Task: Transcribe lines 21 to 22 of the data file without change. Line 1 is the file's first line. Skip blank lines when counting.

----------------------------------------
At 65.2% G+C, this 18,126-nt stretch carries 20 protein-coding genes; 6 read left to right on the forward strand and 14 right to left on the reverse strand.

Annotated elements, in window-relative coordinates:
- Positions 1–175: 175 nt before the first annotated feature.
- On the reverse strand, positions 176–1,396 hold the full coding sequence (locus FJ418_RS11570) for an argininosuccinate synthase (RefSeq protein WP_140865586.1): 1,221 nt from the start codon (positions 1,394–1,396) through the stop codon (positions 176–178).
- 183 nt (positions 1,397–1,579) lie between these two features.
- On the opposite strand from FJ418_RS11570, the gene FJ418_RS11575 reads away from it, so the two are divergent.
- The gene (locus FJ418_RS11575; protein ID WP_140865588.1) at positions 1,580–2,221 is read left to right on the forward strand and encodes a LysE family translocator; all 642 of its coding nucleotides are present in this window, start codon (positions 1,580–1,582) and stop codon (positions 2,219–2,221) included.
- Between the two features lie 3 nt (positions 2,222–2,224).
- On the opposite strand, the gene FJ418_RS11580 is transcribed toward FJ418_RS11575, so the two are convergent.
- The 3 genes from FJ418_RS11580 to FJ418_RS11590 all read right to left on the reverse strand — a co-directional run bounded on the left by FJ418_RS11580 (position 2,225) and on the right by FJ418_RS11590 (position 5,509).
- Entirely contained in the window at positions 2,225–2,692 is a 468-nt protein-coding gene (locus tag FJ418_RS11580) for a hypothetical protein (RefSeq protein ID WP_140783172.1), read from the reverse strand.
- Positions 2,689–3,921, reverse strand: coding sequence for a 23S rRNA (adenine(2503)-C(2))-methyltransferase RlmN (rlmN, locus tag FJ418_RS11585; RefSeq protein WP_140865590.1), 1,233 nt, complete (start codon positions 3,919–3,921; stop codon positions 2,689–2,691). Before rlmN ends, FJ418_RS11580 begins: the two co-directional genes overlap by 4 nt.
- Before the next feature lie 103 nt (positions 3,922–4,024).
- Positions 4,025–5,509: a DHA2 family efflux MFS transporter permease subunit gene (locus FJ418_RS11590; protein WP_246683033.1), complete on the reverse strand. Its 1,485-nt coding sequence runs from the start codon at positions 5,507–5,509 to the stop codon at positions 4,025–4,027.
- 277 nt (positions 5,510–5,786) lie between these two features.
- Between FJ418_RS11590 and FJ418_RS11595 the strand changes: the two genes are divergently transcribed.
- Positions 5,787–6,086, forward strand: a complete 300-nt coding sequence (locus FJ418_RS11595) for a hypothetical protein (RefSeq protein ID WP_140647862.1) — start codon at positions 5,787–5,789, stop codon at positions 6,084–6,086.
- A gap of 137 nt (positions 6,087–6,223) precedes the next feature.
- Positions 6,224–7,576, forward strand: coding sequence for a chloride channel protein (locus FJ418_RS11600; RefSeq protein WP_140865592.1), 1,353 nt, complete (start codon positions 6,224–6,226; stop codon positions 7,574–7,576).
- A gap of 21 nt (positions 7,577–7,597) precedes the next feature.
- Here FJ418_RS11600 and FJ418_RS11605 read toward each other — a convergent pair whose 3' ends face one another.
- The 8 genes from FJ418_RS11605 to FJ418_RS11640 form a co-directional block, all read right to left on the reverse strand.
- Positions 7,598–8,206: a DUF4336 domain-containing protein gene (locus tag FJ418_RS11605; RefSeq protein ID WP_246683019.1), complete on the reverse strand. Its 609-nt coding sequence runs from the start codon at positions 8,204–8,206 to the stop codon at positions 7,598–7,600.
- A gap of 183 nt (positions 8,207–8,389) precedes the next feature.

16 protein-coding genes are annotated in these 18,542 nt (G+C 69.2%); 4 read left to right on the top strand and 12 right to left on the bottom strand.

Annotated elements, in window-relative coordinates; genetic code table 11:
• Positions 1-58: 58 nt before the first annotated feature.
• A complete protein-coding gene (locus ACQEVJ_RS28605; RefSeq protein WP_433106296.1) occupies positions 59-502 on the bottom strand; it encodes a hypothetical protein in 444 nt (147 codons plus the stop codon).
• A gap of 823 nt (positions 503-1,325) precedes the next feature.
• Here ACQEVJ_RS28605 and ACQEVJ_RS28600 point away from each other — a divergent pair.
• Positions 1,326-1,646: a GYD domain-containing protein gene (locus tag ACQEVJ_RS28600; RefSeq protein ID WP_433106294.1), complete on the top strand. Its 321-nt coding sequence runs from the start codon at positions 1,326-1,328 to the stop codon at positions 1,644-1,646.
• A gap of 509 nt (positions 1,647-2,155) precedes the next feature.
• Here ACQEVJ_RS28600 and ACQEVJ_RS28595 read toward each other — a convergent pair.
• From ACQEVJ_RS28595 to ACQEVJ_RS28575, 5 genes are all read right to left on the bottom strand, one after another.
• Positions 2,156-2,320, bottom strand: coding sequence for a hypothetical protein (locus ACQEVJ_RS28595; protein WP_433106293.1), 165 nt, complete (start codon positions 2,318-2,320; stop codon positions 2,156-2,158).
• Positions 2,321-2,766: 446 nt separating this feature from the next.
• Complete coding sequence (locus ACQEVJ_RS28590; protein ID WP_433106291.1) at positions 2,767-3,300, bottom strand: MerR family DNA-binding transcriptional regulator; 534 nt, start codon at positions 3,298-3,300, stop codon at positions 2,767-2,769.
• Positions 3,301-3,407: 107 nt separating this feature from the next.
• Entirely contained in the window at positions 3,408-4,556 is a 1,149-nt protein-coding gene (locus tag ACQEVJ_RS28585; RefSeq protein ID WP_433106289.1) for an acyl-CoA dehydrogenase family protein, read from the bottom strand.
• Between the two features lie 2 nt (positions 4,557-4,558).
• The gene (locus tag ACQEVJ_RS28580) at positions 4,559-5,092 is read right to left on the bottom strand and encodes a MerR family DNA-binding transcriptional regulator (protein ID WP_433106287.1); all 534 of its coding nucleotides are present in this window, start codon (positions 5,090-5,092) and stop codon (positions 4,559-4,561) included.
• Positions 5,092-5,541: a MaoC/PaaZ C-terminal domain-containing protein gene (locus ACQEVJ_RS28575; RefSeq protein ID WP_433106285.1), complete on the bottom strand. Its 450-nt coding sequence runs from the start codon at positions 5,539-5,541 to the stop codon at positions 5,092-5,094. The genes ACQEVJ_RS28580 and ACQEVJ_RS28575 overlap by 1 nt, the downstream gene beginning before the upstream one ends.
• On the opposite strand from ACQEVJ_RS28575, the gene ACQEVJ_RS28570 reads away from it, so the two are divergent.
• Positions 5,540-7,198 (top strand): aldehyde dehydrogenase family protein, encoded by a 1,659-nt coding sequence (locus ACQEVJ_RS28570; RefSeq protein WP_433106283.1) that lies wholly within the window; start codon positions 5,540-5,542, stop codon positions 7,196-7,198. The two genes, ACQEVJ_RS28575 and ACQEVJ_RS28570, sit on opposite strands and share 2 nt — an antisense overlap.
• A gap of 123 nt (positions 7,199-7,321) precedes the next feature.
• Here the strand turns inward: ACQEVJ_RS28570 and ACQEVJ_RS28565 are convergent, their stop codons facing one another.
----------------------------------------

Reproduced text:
- Here FJ418_RS11600 and FJ418_RS11605 read toward each other — a convergent pair whose 3' ends face one another.
- The 8 genes from FJ418_RS11605 to FJ418_RS11640 form a co-directional block, all read right to left on the reverse strand.